document, which allows you to connect to the Internet mail servers.
Creating the Location Document for POP3 Mail
You need a way to tell Notes, via a Location document, that you want to go
to the Internet to send and receive Internet Mail.
To create a Location document for POP3 Mail, open your Personal Address Book
and choose Create, Location. Then do the following:
Ensure that the Location type field is set to Local Area Network. Even if
you’re dialing in to your Internet Service Provider (ISP), the connection
appears to be a direct network connection to all the applications that use
it, including Notes.
Enter a Location name. This is how you will identify the Location document,
so make it relevant. “POP3” would be a good choice.
In the Mail section, click the entry helper for the Mail system field and
choose Internet (or Notes and Internet if you’re using the same mail
database for both Notes and Internet mail).
The mail file location will be set to Local, and you won’t be able to change
this unless you have selected Notes and Internet as the Mail system, in
which case you can enter the name of a Notes server in the Home/mail server
field in the Servers section.
The mail filename should reflect the database created earlier –
POP3Mail.NSF, for example.
In the Internet Mail section, Send outgoing mail will be set to Directly to
Internet. If you have chosen Notes and Internet as your mail system, you
have the additional choice of sending through a Domino server (your
The Internet mail address field will hold the return address for messages
you send, so it should be your standard Internet e-mail address.
The Outgoing (SMTP)Internet mail server field will hold the name of the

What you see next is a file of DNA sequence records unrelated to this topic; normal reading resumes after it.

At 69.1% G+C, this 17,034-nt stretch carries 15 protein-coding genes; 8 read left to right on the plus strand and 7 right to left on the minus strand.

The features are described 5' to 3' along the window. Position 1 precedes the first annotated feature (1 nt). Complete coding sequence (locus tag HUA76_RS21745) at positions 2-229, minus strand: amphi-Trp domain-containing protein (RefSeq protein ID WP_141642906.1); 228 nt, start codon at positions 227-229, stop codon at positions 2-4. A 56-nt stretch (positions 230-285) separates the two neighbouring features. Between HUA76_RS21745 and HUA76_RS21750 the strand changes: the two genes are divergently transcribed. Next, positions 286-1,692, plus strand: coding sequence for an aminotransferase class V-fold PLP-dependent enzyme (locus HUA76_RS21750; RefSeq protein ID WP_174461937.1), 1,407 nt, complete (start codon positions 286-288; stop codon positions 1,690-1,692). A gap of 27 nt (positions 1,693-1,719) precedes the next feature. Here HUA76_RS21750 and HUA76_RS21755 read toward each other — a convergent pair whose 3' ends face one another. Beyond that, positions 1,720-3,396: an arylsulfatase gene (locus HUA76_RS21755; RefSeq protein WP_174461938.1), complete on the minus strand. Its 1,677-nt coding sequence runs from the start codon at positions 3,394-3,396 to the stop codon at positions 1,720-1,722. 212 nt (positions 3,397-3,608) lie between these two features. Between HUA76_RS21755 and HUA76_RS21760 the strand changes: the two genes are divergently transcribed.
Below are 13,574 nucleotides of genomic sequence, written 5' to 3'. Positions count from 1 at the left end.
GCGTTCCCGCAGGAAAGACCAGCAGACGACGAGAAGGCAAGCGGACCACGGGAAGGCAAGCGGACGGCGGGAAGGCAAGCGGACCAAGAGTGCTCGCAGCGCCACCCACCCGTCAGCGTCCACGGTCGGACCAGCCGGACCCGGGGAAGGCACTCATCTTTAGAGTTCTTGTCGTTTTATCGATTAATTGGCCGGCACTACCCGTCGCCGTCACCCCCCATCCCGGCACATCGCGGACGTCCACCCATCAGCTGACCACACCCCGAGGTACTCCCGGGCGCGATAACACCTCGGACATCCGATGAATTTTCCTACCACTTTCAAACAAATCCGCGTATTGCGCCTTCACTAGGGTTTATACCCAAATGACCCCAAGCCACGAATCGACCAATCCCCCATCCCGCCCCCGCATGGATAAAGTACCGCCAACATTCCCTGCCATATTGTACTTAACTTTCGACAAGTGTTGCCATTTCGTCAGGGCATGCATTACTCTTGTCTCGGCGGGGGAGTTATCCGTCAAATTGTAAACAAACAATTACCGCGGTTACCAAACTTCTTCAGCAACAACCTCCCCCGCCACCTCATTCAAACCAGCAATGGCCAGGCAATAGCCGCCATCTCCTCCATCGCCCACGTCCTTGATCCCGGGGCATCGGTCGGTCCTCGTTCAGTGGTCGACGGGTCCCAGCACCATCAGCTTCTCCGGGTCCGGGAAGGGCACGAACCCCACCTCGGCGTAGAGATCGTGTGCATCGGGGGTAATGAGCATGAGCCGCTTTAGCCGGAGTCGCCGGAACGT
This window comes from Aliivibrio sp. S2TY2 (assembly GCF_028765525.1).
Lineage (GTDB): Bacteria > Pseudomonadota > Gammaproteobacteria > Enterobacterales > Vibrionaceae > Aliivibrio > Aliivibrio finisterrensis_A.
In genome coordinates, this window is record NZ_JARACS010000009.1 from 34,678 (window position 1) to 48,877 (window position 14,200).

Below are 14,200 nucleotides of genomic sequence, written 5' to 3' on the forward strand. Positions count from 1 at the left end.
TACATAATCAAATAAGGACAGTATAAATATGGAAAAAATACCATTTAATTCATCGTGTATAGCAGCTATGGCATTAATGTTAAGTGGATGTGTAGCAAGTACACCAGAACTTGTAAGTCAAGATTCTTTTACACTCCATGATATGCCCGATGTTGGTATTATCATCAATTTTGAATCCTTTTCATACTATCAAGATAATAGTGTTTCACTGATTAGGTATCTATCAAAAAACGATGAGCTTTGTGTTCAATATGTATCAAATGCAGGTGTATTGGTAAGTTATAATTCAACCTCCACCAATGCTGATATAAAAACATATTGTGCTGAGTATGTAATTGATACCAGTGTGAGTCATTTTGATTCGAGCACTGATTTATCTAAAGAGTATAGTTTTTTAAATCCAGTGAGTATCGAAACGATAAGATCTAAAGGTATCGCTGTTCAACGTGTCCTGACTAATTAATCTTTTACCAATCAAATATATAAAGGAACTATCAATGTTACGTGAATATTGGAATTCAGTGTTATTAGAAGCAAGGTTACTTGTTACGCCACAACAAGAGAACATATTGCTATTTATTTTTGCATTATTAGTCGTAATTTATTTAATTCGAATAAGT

server that you send Internet e-mail to. You should get this name from your
The Incoming Internet mail server field holds the name of the POP3 server
that you connect to to pick up your e-mail. Often, this will be the same as
the server in the Outgoing (SMTP) Internet mail server field. Check with
your ISP to be sure.
The Internet username field will contain the username supplied to you by
Enter the password given to you by your ISP by clicking the icon and
entering your password. Note the warning about encrypting the document with
your Public Key (see Figure 6.38).
If you want to leave mail on the POP3 server after you have received it in
your mail file, choose Yes in the Leave mail on server field. This will mean
that if you delete some messages, they will be pulled from the POP3 server
again when you next connect.
Save and close the Location document. This will result in the creation of a
new mailbox file called SMTP.BOX. When you create new messages destined for
the Internet, they will reside here until you transmit them when you’re
connected to your SMTP mail server.
Switch to your new Location document, and you are ready to test the
Fig. 6.38 Configuring a Location document for Internet mail.
You send and receive Internet e-mail the same way you replicate mail when
you’re a mobile user. To test your setup, start by creating a few mail
messages to friends and colleagues using their Internet e-mail addresses.
These will be stored in your SMTP.BOX file until they are ready to transmit.
If your Internet connection is via dialup, establish your connection to the
Internet now. When the connection comes up, you can attempt to replicate
your Internet mail in one of many ways:
Click the mail tray at the bottom right of your Notes screen and choose from
among Receive Mail, Send Outgoing Mail, and Send & Receive Mail.
Open the SMTP.BOX file and click the Deliver Mail button on the Action Bar.
From the Replicator page, click the Send & Receive Mail button on the Action
From the Replicator page, click the Other Actions button and choose Send
From the Inbox of your POP3 mail database, click the Retrieve Mail button on
the Action Bar.
When a connection is established, mail will start to flow. Figure 6.39 shows
the connection in progress, retrieving mail from the Internet Mail server.
Fig. 6.39 Retrieving mail from the Internet mail server.
When the connection has closed, you can hang up the modem to your ISP and
view your mail. Because this mail is now held in a Notes mail database, you
can perform the usual tasks on it, such as replying to messages, creating
Tasks from messages, and forwarding mail messages to others.